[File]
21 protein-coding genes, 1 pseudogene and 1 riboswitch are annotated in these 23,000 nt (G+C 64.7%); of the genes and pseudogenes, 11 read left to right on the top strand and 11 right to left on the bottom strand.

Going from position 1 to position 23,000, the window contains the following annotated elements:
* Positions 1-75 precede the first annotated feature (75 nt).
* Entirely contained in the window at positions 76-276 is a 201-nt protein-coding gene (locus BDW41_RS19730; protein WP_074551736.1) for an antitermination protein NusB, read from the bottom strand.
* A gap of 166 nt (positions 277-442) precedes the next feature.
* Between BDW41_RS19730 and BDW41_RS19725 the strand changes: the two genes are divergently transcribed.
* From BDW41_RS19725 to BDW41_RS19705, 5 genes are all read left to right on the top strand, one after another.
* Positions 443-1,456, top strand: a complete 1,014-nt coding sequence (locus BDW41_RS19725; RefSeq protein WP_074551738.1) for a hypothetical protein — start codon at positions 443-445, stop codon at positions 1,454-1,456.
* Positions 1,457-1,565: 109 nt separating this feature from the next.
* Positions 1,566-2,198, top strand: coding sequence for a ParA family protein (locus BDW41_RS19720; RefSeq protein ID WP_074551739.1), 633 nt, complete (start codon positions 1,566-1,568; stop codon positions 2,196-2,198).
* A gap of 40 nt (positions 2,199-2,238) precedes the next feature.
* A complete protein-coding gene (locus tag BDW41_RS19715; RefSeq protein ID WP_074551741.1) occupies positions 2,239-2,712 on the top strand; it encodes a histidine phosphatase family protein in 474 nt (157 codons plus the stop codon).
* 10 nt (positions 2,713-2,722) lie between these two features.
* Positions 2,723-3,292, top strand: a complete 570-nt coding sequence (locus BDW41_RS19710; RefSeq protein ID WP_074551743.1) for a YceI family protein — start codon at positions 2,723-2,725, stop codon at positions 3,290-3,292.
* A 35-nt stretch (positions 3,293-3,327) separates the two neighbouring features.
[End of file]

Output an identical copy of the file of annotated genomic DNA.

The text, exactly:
21 protein-coding genes, 1 pseudogene and 1 riboswitch are annotated in these 23,000 nt (G+C 64.7%); of the genes and pseudogenes, 11 read left to right on the top strand and 11 right to left on the bottom strand.

Going from position 1 to position 23,000, the window contains the following annotated elements:
* Positions 1-75 precede the first annotated feature (75 nt).
* Entirely contained in the window at positions 76-276 is a 201-nt protein-coding gene (locus BDW41_RS19730; protein WP_074551736.1) for an antitermination protein NusB, read from the bottom strand.
* A gap of 166 nt (positions 277-442) precedes the next feature.
* Between BDW41_RS19730 and BDW41_RS19725 the strand changes: the two genes are divergently transcribed.
* From BDW41_RS19725 to BDW41_RS19705, 5 genes are all read left to right on the top strand, one after another.
* Positions 443-1,456, top strand: a complete 1,014-nt coding sequence (locus BDW41_RS19725; RefSeq protein WP_074551738.1) for a hypothetical protein — start codon at positions 443-445, stop codon at positions 1,454-1,456.
* Positions 1,457-1,565: 109 nt separating this feature from the next.
* Positions 1,566-2,198, top strand: coding sequence for a ParA family protein (locus BDW41_RS19720; RefSeq protein ID WP_074551739.1), 633 nt, complete (start codon positions 1,566-1,568; stop codon positions 2,196-2,198).
* A gap of 40 nt (positions 2,199-2,238) precedes the next feature.
* A complete protein-coding gene (locus tag BDW41_RS19715; RefSeq protein ID WP_074551741.1) occupies positions 2,239-2,712 on the top strand; it encodes a histidine phosphatase family protein in 474 nt (157 codons plus the stop codon).
* 10 nt (positions 2,713-2,722) lie between these two features.
* Positions 2,723-3,292, top strand: a complete 570-nt coding sequence (locus BDW41_RS19710; RefSeq protein ID WP_074551743.1) for a YceI family protein — start codon at positions 2,723-2,725, stop codon at positions 3,290-3,292.
* A 35-nt stretch (positions 3,293-3,327) separates the two neighbouring features.